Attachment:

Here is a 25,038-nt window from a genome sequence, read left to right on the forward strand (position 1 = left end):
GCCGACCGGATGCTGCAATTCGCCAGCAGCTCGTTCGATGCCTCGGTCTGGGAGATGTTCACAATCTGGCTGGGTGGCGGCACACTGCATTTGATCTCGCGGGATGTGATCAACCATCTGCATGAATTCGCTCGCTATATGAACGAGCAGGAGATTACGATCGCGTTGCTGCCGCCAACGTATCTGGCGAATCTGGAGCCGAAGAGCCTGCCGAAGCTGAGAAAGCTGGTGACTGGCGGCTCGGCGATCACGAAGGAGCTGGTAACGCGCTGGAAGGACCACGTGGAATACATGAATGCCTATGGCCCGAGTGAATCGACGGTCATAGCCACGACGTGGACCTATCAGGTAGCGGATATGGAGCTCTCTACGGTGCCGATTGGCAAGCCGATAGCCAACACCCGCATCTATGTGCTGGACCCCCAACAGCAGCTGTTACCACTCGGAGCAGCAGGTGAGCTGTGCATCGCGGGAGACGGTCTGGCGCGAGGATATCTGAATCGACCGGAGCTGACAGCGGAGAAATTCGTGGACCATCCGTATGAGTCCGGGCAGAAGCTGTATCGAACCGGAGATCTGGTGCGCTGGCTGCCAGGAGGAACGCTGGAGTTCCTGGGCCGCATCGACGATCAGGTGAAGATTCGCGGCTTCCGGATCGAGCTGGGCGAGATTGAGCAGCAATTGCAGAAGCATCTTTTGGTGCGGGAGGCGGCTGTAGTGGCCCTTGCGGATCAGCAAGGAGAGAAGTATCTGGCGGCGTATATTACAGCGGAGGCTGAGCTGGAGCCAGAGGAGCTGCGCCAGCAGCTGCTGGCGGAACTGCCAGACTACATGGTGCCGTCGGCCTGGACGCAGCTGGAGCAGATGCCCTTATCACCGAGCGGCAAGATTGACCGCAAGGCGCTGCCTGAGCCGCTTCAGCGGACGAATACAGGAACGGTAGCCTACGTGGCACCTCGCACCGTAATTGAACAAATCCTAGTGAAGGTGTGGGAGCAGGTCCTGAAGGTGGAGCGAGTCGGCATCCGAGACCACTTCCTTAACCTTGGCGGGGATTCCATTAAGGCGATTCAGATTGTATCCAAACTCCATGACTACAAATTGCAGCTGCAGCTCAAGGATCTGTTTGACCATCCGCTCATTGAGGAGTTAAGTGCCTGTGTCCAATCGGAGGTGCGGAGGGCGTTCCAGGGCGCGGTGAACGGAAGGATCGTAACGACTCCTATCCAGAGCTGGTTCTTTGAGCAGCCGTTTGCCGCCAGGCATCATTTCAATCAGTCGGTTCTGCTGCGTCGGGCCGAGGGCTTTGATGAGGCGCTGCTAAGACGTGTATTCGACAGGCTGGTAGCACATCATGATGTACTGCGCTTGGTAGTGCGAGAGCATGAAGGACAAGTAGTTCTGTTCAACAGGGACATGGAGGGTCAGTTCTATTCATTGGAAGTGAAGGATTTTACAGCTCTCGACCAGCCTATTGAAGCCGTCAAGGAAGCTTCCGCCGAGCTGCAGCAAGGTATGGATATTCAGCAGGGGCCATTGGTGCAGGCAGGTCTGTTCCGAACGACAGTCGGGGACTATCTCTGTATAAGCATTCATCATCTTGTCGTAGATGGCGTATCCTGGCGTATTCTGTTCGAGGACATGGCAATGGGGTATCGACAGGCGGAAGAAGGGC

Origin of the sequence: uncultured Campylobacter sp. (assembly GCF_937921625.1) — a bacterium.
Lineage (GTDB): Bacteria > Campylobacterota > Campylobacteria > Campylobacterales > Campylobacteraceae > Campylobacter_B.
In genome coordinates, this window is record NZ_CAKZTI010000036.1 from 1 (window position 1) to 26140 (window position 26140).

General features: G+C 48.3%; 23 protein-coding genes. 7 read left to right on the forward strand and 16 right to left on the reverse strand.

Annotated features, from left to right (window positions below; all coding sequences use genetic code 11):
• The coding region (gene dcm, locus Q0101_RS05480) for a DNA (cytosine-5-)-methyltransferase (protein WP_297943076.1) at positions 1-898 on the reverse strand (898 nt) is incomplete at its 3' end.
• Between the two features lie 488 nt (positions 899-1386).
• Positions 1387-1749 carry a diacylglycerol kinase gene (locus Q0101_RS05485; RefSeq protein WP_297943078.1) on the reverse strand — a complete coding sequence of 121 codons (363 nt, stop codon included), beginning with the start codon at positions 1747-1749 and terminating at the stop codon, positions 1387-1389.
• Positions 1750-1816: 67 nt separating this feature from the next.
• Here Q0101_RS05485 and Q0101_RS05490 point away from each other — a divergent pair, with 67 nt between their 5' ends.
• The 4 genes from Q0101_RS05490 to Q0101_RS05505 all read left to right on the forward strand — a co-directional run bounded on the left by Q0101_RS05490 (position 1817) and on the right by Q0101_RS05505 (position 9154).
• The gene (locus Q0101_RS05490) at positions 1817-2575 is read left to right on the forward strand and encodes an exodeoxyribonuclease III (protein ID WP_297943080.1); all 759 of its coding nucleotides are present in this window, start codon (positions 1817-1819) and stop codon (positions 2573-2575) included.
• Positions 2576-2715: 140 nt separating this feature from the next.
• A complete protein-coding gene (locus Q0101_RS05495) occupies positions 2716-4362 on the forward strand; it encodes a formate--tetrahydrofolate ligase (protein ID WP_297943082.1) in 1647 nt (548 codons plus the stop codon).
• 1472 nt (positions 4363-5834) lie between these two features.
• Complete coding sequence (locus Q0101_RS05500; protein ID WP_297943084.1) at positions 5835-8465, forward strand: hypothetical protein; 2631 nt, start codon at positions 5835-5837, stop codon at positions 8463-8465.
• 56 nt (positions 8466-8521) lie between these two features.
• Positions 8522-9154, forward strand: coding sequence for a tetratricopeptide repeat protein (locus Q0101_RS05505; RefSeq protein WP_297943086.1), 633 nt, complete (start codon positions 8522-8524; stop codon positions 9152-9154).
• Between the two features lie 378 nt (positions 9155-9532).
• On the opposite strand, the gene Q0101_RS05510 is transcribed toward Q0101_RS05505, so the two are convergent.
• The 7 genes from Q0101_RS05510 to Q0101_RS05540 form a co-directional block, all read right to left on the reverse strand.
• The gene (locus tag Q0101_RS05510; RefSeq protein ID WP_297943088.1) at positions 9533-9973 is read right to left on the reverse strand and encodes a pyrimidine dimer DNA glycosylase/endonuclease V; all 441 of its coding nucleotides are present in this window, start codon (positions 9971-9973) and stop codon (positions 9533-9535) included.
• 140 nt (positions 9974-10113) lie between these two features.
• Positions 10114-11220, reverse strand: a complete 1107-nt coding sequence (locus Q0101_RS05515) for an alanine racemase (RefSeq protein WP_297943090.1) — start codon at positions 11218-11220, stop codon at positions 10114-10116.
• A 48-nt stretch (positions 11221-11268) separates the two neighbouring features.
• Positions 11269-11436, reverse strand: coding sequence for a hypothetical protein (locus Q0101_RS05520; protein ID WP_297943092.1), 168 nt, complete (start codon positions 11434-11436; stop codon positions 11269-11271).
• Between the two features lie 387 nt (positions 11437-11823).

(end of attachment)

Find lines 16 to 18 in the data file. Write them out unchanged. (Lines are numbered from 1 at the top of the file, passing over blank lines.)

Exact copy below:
• A complete protein-coding gene (locus Q0101_RS05495) occupies positions 2716-4362 on the forward strand; it encodes a formate--tetrahydrofolate ligase (protein ID WP_297943082.1) in 1647 nt (548 codons plus the stop codon).
• 1472 nt (positions 4363-5834) lie between these two features.
• Complete coding sequence (locus Q0101_RS05500; protein ID WP_297943084.1) at positions 5835-8465, forward strand: hypothetical protein; 2631 nt, start codon at positions 5835-5837, stop codon at positions 8463-8465.